Just hours after Denver Mayor Michael Hancock ordered the city’s residents to stay at home in a bid to slow the spread of the novel coronavirus, the City of Boulder followed suit, with Boulder City Manager Jane Brautigam asking individuals Monday evening to stay inside amid increasing COVID-19 cases in Boulder and the state.
The order will officially go into effect Tuesday at 5 p.m. and will be in place until April 10.
“People need to take social distancing seriously to stop the spread of this virus,” Brautigam said in a statement. “We have asked everyone to maintain at least 6 feet between individuals and not to gather in groups. Voluntary measures are not enough, and we must enact a stay at home order for everything but the most essential activities if we are to flatten the curve and stop the social spread of COVID-19.”
City spokesperson Patrick von Keyserling said the decision came not as a response to Denver’s stay at home order but as part of a conversation with other front range communities about how to best respond to COVID-19.
“The best way to flatten the curve in our community and across the front rang is for everyone to abide by the stay at home order and only go out for essential businesses,” he said.
According to the declaration, individuals are advised to shelter in place and only leave their homes to perform essential activities such as getting medical supplies or food. High-risk individuals are asked to stay home except to seek medical care.
People without a home are exempt from the order but are encouraged to find shelter.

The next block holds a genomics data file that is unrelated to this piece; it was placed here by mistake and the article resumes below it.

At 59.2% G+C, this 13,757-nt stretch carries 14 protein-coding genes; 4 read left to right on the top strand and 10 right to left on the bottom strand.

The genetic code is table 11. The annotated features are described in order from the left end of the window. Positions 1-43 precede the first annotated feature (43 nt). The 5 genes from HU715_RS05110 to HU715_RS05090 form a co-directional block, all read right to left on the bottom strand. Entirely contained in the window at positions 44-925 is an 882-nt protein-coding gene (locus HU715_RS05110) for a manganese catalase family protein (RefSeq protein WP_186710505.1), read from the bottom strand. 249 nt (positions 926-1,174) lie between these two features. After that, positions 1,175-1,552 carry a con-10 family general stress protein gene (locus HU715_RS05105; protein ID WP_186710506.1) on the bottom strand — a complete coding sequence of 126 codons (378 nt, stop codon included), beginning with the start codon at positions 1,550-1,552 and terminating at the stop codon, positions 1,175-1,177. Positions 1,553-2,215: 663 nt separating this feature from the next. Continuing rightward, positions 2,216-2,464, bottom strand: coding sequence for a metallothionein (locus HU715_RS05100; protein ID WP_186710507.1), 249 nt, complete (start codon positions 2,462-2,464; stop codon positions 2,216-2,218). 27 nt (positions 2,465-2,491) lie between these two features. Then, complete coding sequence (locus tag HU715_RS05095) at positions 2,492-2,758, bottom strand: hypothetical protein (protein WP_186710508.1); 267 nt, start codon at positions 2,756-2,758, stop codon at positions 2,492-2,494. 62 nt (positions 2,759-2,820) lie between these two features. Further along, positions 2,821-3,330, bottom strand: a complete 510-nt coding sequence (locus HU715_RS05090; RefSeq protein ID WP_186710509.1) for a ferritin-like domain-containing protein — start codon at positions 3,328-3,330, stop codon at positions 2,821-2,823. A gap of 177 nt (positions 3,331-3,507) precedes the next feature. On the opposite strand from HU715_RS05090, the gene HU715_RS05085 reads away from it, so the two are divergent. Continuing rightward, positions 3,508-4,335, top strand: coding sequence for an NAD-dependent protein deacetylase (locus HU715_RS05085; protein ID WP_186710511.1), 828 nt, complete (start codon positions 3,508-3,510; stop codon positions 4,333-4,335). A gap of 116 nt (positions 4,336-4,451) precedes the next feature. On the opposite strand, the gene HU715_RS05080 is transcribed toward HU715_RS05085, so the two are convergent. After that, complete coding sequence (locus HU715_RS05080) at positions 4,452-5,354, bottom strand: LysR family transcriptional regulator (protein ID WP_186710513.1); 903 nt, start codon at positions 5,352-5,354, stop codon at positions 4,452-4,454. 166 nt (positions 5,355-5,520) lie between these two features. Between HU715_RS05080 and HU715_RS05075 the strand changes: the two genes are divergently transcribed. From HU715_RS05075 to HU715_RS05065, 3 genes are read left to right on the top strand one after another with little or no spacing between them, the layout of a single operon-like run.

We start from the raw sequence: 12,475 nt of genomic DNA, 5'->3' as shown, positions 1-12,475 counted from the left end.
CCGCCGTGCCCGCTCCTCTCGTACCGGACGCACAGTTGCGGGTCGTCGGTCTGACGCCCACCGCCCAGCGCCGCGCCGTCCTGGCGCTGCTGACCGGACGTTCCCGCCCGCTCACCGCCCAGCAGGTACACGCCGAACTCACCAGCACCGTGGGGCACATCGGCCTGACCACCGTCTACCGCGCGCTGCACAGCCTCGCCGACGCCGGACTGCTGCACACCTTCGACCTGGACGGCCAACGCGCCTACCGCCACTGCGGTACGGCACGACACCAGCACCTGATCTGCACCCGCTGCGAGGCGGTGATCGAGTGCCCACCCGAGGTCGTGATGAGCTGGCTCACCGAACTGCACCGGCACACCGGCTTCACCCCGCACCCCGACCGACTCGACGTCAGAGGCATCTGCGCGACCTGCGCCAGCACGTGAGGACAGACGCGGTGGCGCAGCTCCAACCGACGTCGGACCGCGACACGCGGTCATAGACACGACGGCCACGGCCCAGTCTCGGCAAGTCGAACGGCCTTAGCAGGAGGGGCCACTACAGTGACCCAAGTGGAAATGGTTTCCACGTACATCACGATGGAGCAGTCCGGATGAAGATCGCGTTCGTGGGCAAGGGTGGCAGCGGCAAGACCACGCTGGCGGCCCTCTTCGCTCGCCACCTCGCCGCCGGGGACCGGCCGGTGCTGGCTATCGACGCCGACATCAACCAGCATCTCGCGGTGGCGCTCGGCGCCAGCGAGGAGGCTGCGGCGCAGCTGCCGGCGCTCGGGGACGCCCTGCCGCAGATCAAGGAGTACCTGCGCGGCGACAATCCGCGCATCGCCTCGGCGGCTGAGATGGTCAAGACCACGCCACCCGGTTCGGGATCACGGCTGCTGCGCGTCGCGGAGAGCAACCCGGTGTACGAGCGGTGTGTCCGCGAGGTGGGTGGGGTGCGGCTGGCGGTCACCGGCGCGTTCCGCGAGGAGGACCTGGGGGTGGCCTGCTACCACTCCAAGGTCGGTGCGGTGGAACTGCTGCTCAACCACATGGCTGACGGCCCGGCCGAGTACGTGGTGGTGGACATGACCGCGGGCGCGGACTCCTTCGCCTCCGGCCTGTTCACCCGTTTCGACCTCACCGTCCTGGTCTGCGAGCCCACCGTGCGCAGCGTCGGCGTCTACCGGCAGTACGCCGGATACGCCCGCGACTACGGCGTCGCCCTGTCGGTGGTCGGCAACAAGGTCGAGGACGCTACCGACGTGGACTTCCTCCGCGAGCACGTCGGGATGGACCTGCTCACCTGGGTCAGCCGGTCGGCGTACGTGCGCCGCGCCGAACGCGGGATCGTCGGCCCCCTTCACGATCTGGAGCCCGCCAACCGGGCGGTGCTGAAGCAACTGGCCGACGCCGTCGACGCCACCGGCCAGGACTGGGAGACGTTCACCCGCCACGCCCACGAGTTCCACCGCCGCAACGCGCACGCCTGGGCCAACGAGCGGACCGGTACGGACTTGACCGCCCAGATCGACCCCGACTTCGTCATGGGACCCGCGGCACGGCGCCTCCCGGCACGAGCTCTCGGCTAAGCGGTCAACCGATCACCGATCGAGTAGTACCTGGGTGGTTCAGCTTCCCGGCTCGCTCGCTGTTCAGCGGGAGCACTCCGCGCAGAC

All public and private gatherings outside a single household or living unit are prohibited.
While Boulder Open Space will remain open to offer individuals recreation space, people are still asked to abide by social distancing, meaning group sports are not permitted.
All non-essential businesses are required to stop all activities, except minimum basic operations, and have employees work from home if possible. Businesses deemed essential include grocery stores and markets, newspaper and media services, banks, licensed liquor stores and both medical and recreational marijuana dispensaries.
When working at any essential business, individuals are required to use social distancing as much as possible. Those who run essential businesses are advised to schedule workers over the age of 60 at another time than other employees to help with distancing.
Any medical providers including nurses, pharmacists, behavioral health care providers and doctors are allowed to travel and are exempt from shelter in place. All hospitals and medical facilities will remain open.
All travel is also prohibited. This includes cars, motorcycles and public transit. Public transportation may only be used in performing essential activities or traveling to and from a legally allowed to run workplace. Social distancing requirements still apply to those on public transit.
According to the declaration, law enforcement in the city has the right to enforce the declaration and all members of the public are assumed to have seen the notice. Violators can face up to 90-days in jail and a $100,000 fine.
However, von Keyserling said this does not mean city police will be randomly stopping people who are outside and asking what their reason is. Officers will still be focused on addressing significant criminal activity.
Instead, he said the city is asking residents to use “common sense” and comply voluntarily.
You can read the full declaration here.
Contact CU Independent Senior News Editor Tory Lysik at firstname.lastname@example.org.
Editor-in-Chief Robert Tann contributed reporting to this article.